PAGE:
What is the difference between a Chianti and a Chianti Classico?

What is the difference between a Chianti and a Chianti Classico?

In Chianti Classico, the wine must be made from at least 80 percent Sangiovese grapes. In Chianti, only 70 percent needs to be Sangiovese. And while Chianti Classico only allows red grapes, Chianti allows up to 10 percent white grape varieties.

How do you drink Chianti Classico?

Chianti wine is best served chilled but not cold. Try to get it down to a temperature of 55 to 60 °F (13 to 16 °C) before you serve it. You shouldn’t store Chianti in the fridge, though. If it’s too cold, you’ll miss out on the more subtle notes in the flavor.

How long does a Chianti Classico last?

2-5 years: Chiantis at this stage can often be quite pretty and floral if you get the right producer.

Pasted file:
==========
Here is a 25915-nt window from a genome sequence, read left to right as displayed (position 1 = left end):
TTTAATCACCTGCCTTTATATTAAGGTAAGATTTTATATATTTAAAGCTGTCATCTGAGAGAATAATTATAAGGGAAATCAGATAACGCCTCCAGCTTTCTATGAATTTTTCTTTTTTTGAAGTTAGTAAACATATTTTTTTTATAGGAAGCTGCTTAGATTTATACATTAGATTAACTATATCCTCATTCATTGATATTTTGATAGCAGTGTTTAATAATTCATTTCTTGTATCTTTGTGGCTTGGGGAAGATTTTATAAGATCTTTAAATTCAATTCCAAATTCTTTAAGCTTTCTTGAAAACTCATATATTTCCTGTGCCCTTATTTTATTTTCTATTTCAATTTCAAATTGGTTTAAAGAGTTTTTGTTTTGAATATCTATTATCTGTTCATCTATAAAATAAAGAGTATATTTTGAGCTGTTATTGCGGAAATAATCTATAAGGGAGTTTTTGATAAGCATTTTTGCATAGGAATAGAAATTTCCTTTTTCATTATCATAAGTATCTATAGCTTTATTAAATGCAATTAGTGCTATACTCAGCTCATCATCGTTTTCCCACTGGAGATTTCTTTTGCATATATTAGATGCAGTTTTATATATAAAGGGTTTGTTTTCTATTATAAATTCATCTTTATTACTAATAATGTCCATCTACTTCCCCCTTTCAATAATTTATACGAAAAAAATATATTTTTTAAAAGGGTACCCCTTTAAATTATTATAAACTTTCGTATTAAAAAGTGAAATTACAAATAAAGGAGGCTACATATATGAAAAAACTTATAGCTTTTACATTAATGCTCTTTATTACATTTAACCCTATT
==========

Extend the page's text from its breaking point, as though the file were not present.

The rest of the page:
What does Chianti Classico taste like?

Chianti Tasting Notes Chianti is high in tannins and is usually oaked for a number of months, 7-24 months in the case of Chianti Classico. This results in a medium-bodied wine with notable earthy and rustic aromas. Common flavor notes include cherry, strawberry, dried herbs, balsamic vinegar, and smoke.

Is Chianti light or heavy?

Chianti. This classic Italian wine is one of the most popular reds in America. Light and dry, it is made primarily with the Sangiovese grape and derives its name from the region of Tuscany in which it is produced.

Is wine from 2010 still good?

White wine: 1–2 years past the printed expiration date. Red wine: 2–3 years past the printed expiration date. Cooking wine: 3–5 years past the printed expiration date. Fine wine: 10–20 years, stored properly in a wine cellar.

Does Chianti get better with age?

Whilst a Chianti Classico is a high quality wine, it doesn’t have that extensive oak ageing that allows to develop great maturity. In general should really be drunk before the 10 year mark, whereas a great Riserva can last 10-15 years.